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Understanding the Effect of Exercise on Lab Tests

Fasting requirements seem fairly logical, but why is it a bad idea to exercise before getting lab tests done?

Understanding the Effects of Exercise on Lab Tests

In order to get the most accurate readings from lab work, doctors often suggest things like “fast for twelve hours” or “don’t exercise for 48 hours” before going in for testing. Fasting requirements seem fairly logical, but why is it a bad idea to exercise?

Hydration & Blood Cells

Exercise alters the hydration levels of your cells. Both too much and too little fluid tend to show altered levels of red and white blood cells. (either too high or too low – both of which are red flags for serious conditions)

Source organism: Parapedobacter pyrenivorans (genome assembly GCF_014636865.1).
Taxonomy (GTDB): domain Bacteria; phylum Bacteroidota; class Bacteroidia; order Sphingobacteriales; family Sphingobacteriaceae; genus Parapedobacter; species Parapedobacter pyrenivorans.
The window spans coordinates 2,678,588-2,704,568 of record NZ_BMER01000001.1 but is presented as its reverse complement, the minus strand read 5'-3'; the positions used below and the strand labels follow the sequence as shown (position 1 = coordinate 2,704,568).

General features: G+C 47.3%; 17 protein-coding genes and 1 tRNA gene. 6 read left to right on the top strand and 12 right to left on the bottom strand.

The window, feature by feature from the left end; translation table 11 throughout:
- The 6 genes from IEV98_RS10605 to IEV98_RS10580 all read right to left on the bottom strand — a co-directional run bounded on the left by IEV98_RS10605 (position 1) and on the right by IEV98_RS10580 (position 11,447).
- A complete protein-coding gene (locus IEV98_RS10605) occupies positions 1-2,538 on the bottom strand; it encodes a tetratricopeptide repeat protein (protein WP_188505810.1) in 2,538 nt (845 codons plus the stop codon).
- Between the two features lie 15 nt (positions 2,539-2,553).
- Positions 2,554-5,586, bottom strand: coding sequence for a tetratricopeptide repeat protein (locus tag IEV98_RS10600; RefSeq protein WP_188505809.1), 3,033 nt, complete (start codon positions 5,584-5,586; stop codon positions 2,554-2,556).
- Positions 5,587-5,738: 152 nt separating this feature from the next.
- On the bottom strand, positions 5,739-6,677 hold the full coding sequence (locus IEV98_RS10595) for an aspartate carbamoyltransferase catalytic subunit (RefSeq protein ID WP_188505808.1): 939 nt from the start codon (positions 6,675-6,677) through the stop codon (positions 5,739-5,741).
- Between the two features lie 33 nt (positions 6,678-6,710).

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Blood/Protein in Urine

After exercise, urine often tests positive for blood or protein for 24-48 hours after. Doctors attribute it to the repetitive muscle breakdown of muscles during exercise that releases myoglobin. The muscle enzyme creatine kinase also is much higher after exercise. Recovery and hydration helps these levels return to normal over the next week.

Liver & AST

AST levels are significantly elevated after exercise. Measuring accurate levels of this enzyme is crucial in evaluating proper liver function.

Insulin & Blood Glucose Levels

During exercise, blood concentration of glucose decreases drastically to counteract the “insulin-like” effect of muscle contraction. More glucose is released from the liver during this time in order to fuel the muscles. Blood insulin levels drop, glucose and glucagon levels increase— resulting in potentially worrisome results on a blood test.

 


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